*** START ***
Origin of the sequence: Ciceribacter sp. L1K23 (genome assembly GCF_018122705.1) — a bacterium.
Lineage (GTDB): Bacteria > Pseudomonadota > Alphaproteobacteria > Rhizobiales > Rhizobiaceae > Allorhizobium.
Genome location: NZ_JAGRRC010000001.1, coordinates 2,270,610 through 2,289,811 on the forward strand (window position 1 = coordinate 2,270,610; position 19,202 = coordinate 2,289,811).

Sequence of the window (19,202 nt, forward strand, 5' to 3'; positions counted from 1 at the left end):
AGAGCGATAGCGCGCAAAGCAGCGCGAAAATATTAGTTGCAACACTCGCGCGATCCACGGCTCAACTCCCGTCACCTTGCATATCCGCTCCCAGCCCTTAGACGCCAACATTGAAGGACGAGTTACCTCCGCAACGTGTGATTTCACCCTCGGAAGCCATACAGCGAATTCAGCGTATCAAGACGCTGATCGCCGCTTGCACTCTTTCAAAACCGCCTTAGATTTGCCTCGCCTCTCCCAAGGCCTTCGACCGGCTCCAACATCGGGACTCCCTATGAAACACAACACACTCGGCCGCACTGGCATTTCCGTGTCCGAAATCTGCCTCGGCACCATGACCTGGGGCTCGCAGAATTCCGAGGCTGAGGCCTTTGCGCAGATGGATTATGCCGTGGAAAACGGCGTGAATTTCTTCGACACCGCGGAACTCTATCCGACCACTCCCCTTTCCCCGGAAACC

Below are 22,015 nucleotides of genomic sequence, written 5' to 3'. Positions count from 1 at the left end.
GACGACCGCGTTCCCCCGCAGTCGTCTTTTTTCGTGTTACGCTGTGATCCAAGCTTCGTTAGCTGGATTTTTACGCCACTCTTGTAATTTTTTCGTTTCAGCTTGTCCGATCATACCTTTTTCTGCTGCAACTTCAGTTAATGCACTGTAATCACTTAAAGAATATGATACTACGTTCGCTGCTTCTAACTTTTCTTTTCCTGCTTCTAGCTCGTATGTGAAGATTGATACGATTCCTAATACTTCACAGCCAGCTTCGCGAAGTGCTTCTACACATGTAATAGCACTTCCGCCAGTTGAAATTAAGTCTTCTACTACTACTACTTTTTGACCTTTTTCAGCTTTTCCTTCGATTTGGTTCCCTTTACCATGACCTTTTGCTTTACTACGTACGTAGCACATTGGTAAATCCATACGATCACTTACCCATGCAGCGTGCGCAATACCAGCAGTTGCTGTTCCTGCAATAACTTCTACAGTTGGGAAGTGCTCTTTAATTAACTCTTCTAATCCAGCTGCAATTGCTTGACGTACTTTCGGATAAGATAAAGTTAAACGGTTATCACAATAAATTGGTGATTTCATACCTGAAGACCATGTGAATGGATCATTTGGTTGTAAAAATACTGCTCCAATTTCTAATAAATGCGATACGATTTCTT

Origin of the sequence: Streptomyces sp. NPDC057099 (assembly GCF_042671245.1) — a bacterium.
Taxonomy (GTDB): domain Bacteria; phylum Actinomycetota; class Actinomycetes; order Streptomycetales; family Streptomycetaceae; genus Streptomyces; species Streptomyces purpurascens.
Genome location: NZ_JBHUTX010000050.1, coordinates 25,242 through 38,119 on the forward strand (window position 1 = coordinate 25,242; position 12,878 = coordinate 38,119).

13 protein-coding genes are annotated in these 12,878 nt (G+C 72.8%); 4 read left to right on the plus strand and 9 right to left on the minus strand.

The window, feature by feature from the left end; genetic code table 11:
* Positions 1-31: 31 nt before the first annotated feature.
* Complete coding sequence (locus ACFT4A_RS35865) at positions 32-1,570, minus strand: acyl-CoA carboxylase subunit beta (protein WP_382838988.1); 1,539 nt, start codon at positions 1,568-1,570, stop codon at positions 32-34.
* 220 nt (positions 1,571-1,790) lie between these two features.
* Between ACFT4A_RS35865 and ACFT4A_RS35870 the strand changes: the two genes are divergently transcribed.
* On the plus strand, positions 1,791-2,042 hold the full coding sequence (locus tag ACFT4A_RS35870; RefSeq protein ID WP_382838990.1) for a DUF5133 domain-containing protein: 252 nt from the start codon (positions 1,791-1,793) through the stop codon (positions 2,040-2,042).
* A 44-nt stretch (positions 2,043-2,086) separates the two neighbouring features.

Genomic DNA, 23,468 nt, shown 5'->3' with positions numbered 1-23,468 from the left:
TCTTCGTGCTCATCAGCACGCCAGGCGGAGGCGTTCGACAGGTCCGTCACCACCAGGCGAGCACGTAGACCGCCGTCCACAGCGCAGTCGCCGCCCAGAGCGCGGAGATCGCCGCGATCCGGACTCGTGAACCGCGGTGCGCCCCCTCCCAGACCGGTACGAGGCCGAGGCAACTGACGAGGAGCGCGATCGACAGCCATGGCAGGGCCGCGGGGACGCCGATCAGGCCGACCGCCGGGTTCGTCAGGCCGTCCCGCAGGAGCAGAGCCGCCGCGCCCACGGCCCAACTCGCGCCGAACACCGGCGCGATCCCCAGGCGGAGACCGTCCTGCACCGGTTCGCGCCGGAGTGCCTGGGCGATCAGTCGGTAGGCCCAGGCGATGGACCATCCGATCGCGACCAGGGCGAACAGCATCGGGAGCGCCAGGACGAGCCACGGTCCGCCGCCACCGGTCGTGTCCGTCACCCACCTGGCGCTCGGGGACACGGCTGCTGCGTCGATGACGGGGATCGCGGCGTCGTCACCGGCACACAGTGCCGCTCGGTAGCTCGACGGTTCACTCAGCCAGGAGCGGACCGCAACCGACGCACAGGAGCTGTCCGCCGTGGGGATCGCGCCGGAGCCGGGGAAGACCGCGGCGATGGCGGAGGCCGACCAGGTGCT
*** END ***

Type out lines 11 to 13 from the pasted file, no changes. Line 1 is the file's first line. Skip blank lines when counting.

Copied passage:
13 protein-coding genes are annotated in these 12,878 nt (G+C 72.8%); 4 read left to right on the plus strand and 9 right to left on the minus strand.

The window, feature by feature from the left end; genetic code table 11:
* Positions 1-31: 31 nt before the first annotated feature.